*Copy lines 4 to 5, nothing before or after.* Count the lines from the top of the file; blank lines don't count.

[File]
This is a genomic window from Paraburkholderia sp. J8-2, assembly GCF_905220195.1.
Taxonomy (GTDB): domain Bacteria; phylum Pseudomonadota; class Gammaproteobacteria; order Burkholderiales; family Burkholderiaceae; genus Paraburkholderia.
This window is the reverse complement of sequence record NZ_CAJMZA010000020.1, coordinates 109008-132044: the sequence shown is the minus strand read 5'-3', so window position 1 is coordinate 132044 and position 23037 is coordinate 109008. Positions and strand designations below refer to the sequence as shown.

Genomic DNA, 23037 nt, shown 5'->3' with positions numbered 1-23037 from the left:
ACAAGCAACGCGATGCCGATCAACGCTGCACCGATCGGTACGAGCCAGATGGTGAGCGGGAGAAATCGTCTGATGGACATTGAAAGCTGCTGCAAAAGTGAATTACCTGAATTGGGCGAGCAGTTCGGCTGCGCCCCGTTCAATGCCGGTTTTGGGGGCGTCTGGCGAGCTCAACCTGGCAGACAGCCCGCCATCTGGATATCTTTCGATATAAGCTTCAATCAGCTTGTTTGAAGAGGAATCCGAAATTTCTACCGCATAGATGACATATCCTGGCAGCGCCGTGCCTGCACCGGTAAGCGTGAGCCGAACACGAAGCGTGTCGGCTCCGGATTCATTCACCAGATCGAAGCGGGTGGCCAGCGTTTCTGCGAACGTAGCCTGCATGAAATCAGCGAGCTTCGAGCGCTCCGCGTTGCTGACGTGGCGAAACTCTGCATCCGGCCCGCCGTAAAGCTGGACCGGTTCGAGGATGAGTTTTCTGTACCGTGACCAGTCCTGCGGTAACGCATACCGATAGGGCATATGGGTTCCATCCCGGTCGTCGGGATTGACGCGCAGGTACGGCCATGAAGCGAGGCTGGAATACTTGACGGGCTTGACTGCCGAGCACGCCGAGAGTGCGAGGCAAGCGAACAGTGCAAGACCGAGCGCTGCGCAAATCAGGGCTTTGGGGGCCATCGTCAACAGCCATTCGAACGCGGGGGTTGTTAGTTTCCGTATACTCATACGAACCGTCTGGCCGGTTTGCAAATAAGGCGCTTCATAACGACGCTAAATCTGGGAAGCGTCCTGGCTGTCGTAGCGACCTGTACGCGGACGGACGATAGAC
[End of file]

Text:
Genomic DNA, 23037 nt, shown 5'->3' with positions numbered 1-23037 from the left:
ACAAGCAACGCGATGCCGATCAACGCTGCACCGATCGGTACGAGCCAGATGGTGAGCGGGAGAAATCGTCTGATGGACATTGAAAGCTGCTGCAAAAGTGAATTACCTGAATTGGGCGAGCAGTTCGGCTGCGCCCCGTTCAATGCCGGTTTTGGGGGCGTCTGGCGAGCTCAACCTGGCAGACAGCCCGCCATCTGGATATCTTTCGATATAAGCTTCAATCAGCTTGTTTGAAGAGGAATCCGAAATTTCTACCGCATAGATGACATATCCTGGCAGCGCCGTGCCTGCACCGGTAAGCGTGAGCCGAACACGAAGCGTGTCGGCTCCGGATTCATTCACCAGATCGAAGCGGGTGGCCAGCGTTTCTGCGAACGTAGCCTGCATGAAATCAGCGAGCTTCGAGCGCTCCGCGTTGCTGACGTGGCGAAACTCTGCATCCGGCCCGCCGTAAAGCTGGACCGGTTCGAGGATGAGTTTTCTGTACCGTGACCAGTCCTGCGGTAACGCATACCGATAGGGCATATGGGTTCCATCCCGGTCGTCGGGATTGACGCGCAGGTACGGCCATGAAGCGAGGCTGGAATACTTGACGGGCTTGACTGCCGAGCACGCCGAGAGTGCGAGGCAAGCGAACAGTGCAAGACCGAGCGCTGCGCAAATCAGGGCTTTGGGGGCCATCGTCAACAGCCATTCGAACGCGGGGGTTGTTAGTTTCCGTATACTCATACGAACCGTCTGGCCGGTTTGCAAATAAGGCGCTTCATAACGACGCTAAATCTGGGAAGCGTCCTGGCTGTCGTAGCGACCTGTACGCGGACGGACGATAGAC